International community and the jumble in DRC

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It has been unusually quiet in Eastern Democratic Republic of Congo (DRC) of late. Is this a sign that things are getting better there? Don’t fool yourself. They haven’t for the last fifty years and won’t now unless several things happen.

First, the Congolese government must take responsibility for what has gone wrong in the region and correct it. It cannot continue blaming outsiders for its own failures. In the same way, it cannot rely on outsiders for solutions to its own weaknesses.

Second, the United Nations and others in the international community should stop treating Congo like a country more sinned against than sinning. They must show it its sins and pressure it to put its house in order. In any case they share the blame for the mess in Congo and have an obligation to put the situation right. That requires that they own up and see the situation as it actually is, not what they would like it to be. It requires respecting the lives of millions of Congolese and not putting narrow and selfish economic and political interests above them.

The silence is not about improvement in the Congolese situation. It is perhaps because the international media and their rights kin, those creatures who seem to enjoy beating war drums and then gleefully cheer as people tear each other apart and then pretend to be horrified,  have their attention turned to other areas that feed their lust for violence. Or it may be the proverbial lull before the storm. It is probably both.

While there hasn’t been much fighting on the ground lately, there is still an atmosphere of belligerence. There has been a great deal of sabre-rattling from all sides involved in the conflict in eastern DRC apparently caused by the imminent arrival of a military intervention force in the region.

The Congolese government has high hopes in the force and has felt so emboldened as to order the M23 rebels to disarm and disband. They give the impression that the intervention brigade has come to help the government fight M23.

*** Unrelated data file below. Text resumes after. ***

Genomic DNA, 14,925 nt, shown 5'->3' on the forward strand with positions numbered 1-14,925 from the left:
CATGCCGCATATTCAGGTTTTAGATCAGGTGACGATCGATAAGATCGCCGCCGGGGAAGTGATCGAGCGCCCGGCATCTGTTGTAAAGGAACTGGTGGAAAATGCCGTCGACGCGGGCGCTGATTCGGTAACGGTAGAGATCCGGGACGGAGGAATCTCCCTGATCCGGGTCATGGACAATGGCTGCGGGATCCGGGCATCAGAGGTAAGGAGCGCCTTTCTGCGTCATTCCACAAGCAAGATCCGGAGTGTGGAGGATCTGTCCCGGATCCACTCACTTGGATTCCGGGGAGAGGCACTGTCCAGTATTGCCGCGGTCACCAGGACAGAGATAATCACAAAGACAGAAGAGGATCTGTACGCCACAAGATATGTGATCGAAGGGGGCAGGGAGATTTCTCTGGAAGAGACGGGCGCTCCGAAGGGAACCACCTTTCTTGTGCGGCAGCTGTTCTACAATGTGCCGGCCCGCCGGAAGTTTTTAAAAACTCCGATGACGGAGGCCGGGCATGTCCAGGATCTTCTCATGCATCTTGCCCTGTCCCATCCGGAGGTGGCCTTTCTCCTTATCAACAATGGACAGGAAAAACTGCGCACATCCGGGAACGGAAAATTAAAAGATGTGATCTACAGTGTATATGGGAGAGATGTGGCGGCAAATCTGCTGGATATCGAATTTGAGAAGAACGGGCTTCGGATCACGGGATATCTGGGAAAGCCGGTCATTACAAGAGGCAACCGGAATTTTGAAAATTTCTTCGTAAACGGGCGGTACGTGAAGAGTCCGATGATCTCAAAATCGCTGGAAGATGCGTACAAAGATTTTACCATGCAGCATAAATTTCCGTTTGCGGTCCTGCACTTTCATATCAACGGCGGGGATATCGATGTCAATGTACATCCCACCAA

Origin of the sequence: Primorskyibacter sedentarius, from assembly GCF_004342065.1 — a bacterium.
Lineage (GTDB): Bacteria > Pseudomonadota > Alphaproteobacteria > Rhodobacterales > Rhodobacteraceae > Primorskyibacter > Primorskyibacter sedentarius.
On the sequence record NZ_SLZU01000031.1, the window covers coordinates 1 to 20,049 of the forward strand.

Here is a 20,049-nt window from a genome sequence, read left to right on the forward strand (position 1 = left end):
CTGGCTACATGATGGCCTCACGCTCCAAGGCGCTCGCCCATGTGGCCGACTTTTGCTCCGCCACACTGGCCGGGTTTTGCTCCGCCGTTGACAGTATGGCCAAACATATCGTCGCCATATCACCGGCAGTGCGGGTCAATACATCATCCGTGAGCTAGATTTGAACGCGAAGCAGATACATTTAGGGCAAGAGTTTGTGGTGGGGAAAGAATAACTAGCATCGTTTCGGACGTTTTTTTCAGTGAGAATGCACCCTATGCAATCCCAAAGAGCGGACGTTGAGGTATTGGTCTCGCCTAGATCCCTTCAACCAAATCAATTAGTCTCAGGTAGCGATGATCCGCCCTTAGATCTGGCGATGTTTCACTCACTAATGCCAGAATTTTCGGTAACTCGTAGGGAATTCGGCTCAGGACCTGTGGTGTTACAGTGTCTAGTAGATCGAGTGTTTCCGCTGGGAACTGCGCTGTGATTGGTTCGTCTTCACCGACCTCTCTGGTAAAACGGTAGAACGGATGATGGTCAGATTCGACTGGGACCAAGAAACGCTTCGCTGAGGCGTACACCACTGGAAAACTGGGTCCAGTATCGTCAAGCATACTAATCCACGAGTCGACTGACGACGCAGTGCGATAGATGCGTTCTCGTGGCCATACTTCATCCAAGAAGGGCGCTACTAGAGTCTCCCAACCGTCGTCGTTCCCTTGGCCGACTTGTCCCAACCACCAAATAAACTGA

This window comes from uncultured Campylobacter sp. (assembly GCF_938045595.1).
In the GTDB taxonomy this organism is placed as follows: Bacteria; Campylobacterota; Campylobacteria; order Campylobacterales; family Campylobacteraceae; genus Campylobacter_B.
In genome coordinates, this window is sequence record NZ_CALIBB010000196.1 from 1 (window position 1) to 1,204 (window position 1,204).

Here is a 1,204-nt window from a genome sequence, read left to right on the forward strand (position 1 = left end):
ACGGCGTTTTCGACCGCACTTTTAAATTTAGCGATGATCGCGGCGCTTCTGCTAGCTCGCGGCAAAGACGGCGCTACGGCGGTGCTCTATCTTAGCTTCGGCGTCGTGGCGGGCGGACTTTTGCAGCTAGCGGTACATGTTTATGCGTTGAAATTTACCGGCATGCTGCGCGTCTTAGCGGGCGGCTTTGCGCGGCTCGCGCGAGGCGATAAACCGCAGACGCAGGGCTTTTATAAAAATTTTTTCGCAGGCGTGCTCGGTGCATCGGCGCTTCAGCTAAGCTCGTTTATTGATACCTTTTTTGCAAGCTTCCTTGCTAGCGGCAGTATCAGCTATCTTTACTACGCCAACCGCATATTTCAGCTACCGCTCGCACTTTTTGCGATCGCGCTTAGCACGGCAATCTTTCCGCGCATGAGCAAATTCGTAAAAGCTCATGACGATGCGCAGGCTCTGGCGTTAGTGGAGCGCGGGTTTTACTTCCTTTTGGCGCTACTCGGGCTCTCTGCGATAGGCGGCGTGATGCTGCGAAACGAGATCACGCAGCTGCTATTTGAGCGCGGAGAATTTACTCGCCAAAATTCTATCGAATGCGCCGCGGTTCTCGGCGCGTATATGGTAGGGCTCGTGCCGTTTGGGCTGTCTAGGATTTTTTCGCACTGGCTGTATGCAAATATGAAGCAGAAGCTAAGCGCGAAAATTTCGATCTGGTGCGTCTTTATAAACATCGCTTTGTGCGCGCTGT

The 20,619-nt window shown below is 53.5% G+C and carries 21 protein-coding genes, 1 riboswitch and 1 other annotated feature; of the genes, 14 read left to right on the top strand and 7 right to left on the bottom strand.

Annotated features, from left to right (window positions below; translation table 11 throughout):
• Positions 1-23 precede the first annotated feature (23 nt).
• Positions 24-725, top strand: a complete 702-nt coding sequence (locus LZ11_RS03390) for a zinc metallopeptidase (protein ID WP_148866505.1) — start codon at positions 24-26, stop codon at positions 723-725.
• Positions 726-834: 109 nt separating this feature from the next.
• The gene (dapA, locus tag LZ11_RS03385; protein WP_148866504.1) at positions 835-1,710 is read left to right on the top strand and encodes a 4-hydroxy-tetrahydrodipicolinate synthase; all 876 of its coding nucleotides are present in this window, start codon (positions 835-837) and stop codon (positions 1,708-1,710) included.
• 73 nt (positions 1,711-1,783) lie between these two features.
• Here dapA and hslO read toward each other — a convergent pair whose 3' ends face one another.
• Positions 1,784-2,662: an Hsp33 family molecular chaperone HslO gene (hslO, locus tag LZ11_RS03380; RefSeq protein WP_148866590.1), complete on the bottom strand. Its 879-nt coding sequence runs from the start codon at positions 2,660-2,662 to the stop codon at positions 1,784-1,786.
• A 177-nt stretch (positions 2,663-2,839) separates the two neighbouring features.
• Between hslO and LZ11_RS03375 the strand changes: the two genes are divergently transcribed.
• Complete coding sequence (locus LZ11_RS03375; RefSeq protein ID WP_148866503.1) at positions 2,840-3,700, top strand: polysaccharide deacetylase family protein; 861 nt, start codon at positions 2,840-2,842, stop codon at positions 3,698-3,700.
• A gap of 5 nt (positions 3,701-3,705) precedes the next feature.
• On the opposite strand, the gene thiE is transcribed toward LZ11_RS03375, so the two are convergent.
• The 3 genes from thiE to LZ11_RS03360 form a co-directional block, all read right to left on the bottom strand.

Notice they do not mention other rebel groups like the FDLR. Is it because it has ceased to exist or is no longer a threat to its citizens and neighbouring countries? More likely, it is because the Congolese government and FDLR are now allies and the latter’s fighters have agreed to fight alongside  the government troops.

As usual in Congo, the government and the international community are living under self-delusion. Even if the M23 were the major problem and even if they were to disappear, it is doubtful that peace would return to eastern DRC. M23 is not the cause of the conflict. it is merely a response to an existing situation.

In their excitement about the intervention brigade, the government in Kinshasa has ignored the peace talks with M23 in Kampala, which shows they were never committed to them in the first place.

On its part, the M23 has been warning both the government and the countries that will contribute to the force against attacking its positions and has promised them a bloody nose if they do. They have reminded them that they have a cause to fight and even die for while the intervention brigade does not.

The M23 rebels insist that there are ongoing peace talks in Kampala which should be given a chance. They have therefore put the UN on the spot for its apparent preference for a military solution to eastern Congo’s problems, when its mandate should be working towards a political resolution of the conflict.

Countries contributing troops to the intervention brigade have also been flexing their muscle. For instance South Africa has said it is not afraid of a fight with the rebels. They obviously want to prove a point – that they are a capable force despite suffering heavy casualties inflicted by the Seleka rebels in the Central African Republic. There are, of course, other reasons for South Africa’s involvement, among them, protecting South African individual and corporate business interests in DRC.

Tanzania has been spoiling for a fight for different reasons.

Ever since Mrs Joyce Banda became president, Malawi has been cosying up to the west, and contributing troops is part of the effort to ingratiate itself to them. Besides, Malawi has a large Rwandan refugee population that includesInterahamwe, and it would not be beyond them to want to use the opportunity to infiltrate into Congo and join their FDLR confreres.

These are all the ingredients of a major conflict in Eastern DRC if good sense does not prevail and restraint exercised.

Amidst all this, the UN and the international community are making the same mistakes they made in Rwanda in 1994.

In Rwanda, they withdrew UN peacekeeping troops and looked on as the genocide was committed.

In DRC they are reinforcing an already huge force with a brigade that has been given a shoot to kill mandate. However, its role is not to protect vulnerable civilians, but to prop up an inefficient government and protect business interests of outsiders. It has nothing to do with getting rid of armed groups in, or return peace to, the region.

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